Geopolitics: The war in Ukraine rages on with unusually blunt language being used to describe the actions and intentions of world leaders, indicating a widening geopolitical rift between East and West, with long lasting implications. It, at the very least, indicates global risk premiums have ratcheted higher. The move by the West to sanction Russia and truncate its access to the global financial system (what the Financial Times terms the “Weaponization of Finance”) will be viewed as a momentous one. In response, Russia, China and others are motivated to seek alternatives to the dollar, both in their reserve currency portfolio mix and as a day-to-day means to finance trade. While such realignment is likely to occur over a period of years, the dollar’s position as the world’s dominant reserve currency isn’t threatened in the near term.
Equities: The stock market rebounded strongly in March, erasing some early quarter losses but still ended the first quarter in the red. The S&P 500 Index’s total return fell -5.0% while the tech laden Nasdaq Composite was down -9.1%. The wide difference in declines between the two indexes can be attributed in part to the longer duration nature of growth companies - whose cash flows lie farther out in the future – and the underperformance of smaller cap stocks. While the market found its year-to-date low on February 24th, it spent the next two weeks backing and filling before launching a double-digit rally. The most compelling explanation for the reversal higher lies in investor positioning. Sentiment in early March was extremely negative and investors in the options and futures market were heavily hedged. Given how much option activity has grown over the past few years, it can now exert an outsized impact on prices in the short term. When prices found some stability and a bid appeared in the market, market makers quickly reduced their own hedges, accelerating the move upwards.
Fixed Income: Fixed income markets proved to be extremely volatile in March with the benchmark 10-year yield rising from 1.72% at the beginning of the month to 2.32% by month’s end, a rare 60 basis point move. The increase was driven by the highest inflation numbers in decades, the anticipated retreat by the Fed as an active bond purchaser, and the fallout from higher commodity prices. Even the threat of a widening war in Europe and a widely expected flight to safety in Treasuries had little effect. The result was the worst monthly performance since 2004 (Bloomberg US Treasury TR Index). At the same time the 10-year was selling off, shorter-term Treasuries sold off even harder, resulting in an inversion in parts of the yield curve (i.e., short-term rates exceed longer-term rates as expressed, for example, in the 2-10 yield spread). Yield curve inversions immediately engender cries of an oncoming recession, but history suggests the onset of recession could be months away and sometimes problematic. In fact, one of our favorite recession indicators, high yield credit spreads, have actually tightened recently, suggesting the market is more concerned about price levels than the pace of economic activity.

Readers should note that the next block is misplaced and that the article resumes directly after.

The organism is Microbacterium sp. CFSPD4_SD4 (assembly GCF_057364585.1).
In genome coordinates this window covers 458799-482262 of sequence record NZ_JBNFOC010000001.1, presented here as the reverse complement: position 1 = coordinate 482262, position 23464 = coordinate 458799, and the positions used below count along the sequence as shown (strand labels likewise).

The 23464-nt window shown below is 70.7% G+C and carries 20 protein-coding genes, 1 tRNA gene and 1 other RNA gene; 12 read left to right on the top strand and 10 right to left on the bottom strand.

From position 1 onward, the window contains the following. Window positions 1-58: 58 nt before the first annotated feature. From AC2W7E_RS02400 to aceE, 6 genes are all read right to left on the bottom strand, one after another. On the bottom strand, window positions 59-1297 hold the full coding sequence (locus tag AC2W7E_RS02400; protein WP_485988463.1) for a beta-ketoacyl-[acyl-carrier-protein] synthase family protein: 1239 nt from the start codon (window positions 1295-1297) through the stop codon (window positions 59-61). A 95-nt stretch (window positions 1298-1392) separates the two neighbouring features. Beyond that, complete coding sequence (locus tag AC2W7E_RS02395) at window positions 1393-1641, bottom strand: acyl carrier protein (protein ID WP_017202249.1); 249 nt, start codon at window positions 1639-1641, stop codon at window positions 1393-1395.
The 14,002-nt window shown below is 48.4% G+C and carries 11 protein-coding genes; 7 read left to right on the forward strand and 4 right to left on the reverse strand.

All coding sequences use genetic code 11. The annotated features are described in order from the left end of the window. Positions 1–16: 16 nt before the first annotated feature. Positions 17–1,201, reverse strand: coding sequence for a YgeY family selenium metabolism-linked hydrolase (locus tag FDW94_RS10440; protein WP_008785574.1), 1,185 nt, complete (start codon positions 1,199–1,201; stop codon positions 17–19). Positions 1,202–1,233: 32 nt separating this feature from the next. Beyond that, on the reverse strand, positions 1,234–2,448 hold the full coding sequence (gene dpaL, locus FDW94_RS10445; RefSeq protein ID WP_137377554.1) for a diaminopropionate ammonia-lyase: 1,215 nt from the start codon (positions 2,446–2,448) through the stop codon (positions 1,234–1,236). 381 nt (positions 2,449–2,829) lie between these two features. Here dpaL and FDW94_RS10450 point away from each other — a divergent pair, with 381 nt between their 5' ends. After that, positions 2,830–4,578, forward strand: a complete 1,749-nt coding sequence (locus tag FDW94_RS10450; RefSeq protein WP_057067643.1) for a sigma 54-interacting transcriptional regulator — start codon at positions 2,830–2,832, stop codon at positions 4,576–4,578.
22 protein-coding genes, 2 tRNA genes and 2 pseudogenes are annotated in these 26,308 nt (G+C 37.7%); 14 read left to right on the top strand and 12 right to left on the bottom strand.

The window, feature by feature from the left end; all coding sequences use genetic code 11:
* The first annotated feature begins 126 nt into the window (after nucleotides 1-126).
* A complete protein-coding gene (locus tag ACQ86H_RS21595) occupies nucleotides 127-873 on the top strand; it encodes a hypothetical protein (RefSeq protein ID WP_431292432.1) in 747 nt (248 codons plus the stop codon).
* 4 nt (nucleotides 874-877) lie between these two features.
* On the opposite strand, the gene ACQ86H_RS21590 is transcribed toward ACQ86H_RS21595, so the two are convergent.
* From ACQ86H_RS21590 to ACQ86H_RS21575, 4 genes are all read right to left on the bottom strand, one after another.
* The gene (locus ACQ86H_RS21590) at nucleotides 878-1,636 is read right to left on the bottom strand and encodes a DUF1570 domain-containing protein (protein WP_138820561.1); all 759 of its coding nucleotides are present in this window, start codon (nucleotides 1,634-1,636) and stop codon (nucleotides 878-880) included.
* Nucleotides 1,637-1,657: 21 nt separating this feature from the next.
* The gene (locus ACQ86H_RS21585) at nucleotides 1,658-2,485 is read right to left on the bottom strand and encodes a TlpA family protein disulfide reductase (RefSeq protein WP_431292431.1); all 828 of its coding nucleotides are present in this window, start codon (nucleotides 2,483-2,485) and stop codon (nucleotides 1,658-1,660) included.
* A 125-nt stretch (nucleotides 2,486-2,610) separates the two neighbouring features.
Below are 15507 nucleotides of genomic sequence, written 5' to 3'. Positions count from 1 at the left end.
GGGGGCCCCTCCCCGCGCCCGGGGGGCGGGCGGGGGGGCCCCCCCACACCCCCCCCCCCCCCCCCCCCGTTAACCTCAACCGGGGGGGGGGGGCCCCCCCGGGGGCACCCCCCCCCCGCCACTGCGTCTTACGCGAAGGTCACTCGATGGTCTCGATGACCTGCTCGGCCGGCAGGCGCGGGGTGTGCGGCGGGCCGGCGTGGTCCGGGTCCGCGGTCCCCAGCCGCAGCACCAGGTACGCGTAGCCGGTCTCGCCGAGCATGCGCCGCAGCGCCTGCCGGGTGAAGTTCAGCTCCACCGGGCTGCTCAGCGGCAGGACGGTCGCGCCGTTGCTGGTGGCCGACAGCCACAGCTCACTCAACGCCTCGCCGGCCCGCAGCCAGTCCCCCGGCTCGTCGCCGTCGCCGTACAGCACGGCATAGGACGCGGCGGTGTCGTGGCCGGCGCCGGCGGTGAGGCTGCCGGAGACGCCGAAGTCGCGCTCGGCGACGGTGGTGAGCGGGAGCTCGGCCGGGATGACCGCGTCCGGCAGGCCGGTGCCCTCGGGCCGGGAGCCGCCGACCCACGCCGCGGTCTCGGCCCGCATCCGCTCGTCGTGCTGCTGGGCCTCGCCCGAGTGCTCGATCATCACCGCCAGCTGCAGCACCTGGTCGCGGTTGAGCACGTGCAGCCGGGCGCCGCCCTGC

Monetary Policy and the Federal Reserve: The Federal Reserve met this month and announced a 25-basis point hike in the Fed Funds rate with as many as six more hikes to come in 2022. It also forecasts four more rate hikes in 2023, which would push the rate up to 2.8% or higher. As experienced monetary observers know, the market moves in advance of such policy actions and the 2-year Treasury note is already yielding 2.4%, 220 basis points above where it traded as recently as last September. The Fed’s intent is to drive interest rates higher in order to slow the economy, thereby reducing pricing pressures. The hope is that a reduction in aggregate demand will relieve stress on stretched supply chains and input prices, without pushing the country into recession. On top of these moves, the Fed will be announcing in April its plan for reducing the size of its balance sheet. Markets are increasingly jittery about the size and rapidity of the program, as a similar effort in 2018 produced a significant stock market selloff before Fed Chairman Powell capitulated and reversed policy.
Managed Income Strategy
Kensington’s Managed Income Strategy remained risk-off through the end of Q1 as bond prices ratcheted down and volatility spiked throughout the first quarter. The degree of volatility we saw, as evidenced by the ICE BofA MOVE Index (“MOVE”) which measures bond market volatility, was striking (see chart), moving above 120 twice in the quarter, a level not seen since Q1 2020 at the onset of the pandemic. Fortunately, our Managed Income Strategy has sidestepped the significant decline in fixed income markets since the beginning of the year, preserving capital until an appropriate re-entry point is determined.
Dynamic Growth Strategy
Despite the ongoing conflict in Ukraine, elevated commodity prices and the Fed raising their target rate by 25 bps in mid-March, we saw major U.S. equity markets rebound to close the quarter with the S&P 500 up 3.6% in March, clawing back more than half its losses from the lowest point of 2022. Volatility subsided in the second half of March, with the VIX closing the quarter at 20.56 after hitting a 52-week high of 38.94 on March 7, 2022.
The Dynamic Growth model responded to stronger performance and dampened volatility by triggering a Risk-On signal mid-March and we re-entered the equity market at that time. Our Risk-On posture remains in place at quarter-end, but we remain cautious and ready to exit if our model warrants. While our primary objective is risk avoidance, we are happy to participate in positive market trends when they present themselves.
Kensington Asset Management Team